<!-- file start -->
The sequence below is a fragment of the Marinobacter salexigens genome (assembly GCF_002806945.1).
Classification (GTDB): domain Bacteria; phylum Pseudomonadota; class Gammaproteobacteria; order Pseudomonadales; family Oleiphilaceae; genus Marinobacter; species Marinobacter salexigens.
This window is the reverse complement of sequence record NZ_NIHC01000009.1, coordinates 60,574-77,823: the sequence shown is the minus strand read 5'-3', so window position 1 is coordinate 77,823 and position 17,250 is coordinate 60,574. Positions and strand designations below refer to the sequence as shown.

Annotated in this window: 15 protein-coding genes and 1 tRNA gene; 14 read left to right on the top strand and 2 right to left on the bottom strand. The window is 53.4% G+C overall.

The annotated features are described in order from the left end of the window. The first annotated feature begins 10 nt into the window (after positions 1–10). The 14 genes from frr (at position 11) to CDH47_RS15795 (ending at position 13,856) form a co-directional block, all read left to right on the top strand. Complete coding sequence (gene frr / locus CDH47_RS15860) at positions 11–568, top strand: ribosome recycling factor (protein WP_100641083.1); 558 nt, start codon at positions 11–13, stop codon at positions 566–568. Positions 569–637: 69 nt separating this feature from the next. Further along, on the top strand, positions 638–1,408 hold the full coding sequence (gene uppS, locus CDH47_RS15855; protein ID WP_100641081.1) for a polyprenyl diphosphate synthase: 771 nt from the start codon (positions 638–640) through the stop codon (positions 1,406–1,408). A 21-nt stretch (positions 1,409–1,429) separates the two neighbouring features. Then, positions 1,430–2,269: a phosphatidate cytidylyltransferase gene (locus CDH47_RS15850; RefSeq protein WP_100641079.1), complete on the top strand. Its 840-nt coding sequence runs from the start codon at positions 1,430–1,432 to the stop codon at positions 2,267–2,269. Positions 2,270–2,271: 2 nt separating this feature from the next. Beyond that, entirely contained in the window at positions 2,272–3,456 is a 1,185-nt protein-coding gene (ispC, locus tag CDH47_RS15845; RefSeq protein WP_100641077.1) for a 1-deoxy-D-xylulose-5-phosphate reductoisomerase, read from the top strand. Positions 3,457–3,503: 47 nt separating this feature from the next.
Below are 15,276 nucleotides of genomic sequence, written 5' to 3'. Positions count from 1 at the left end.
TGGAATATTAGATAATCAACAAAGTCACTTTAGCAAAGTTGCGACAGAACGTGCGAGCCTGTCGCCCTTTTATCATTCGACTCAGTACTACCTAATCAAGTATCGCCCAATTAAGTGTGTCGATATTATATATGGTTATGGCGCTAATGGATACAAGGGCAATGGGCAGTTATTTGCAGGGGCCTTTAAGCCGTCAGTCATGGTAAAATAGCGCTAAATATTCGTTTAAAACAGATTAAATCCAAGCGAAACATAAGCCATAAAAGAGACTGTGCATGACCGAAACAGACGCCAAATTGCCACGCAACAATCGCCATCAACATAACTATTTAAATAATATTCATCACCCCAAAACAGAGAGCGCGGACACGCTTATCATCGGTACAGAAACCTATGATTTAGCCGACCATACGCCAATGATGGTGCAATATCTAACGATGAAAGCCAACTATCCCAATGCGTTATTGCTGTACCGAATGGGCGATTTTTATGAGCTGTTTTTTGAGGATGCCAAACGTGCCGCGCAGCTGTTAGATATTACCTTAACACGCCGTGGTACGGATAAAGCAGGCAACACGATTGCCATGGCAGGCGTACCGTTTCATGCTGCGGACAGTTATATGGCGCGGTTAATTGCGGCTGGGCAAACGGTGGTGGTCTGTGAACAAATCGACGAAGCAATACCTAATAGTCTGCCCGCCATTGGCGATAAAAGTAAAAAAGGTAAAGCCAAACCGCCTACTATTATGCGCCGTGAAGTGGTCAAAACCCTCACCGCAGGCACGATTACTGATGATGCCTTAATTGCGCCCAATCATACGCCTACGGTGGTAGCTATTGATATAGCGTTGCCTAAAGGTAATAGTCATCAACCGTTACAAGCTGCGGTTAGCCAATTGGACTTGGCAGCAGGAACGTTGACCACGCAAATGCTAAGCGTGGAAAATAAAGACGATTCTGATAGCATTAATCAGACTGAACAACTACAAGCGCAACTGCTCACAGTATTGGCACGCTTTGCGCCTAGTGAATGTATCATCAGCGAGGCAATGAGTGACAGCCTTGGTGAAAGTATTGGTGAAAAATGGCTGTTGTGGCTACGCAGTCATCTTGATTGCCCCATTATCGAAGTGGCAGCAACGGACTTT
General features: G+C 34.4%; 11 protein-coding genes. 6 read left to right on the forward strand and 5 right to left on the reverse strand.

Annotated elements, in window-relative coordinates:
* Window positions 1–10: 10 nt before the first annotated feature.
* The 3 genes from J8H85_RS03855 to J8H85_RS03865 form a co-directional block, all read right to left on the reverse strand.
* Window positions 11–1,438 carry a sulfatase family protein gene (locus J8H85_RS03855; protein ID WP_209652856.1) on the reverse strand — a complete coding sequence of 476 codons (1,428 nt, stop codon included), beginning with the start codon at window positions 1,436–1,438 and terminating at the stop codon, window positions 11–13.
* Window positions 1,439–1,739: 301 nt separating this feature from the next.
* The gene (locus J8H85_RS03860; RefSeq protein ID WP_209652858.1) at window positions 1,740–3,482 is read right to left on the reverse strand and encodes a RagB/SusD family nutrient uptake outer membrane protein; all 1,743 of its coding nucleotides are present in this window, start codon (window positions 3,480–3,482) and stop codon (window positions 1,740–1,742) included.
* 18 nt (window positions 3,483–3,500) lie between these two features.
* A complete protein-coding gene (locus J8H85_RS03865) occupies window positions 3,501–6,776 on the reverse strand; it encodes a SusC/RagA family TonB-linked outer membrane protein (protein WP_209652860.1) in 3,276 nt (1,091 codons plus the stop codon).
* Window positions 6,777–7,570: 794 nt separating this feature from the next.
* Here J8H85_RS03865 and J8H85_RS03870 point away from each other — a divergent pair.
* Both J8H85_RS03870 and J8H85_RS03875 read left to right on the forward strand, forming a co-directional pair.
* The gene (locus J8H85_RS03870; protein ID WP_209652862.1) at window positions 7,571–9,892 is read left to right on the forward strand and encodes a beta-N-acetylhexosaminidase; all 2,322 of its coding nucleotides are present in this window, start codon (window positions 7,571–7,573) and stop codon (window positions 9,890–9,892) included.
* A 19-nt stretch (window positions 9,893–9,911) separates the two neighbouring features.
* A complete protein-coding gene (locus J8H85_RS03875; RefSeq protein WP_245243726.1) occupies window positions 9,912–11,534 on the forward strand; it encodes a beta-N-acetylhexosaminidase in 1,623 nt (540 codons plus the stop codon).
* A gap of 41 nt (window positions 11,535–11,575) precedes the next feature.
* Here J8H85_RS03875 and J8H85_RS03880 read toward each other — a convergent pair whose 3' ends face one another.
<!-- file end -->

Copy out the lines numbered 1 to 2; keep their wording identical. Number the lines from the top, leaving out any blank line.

The sequence below is a fragment of the Marinobacter salexigens genome (assembly GCF_002806945.1).
Classification (GTDB): domain Bacteria; phylum Pseudomonadota; class Gammaproteobacteria; order Pseudomonadales; family Oleiphilaceae; genus Marinobacter; species Marinobacter salexigens.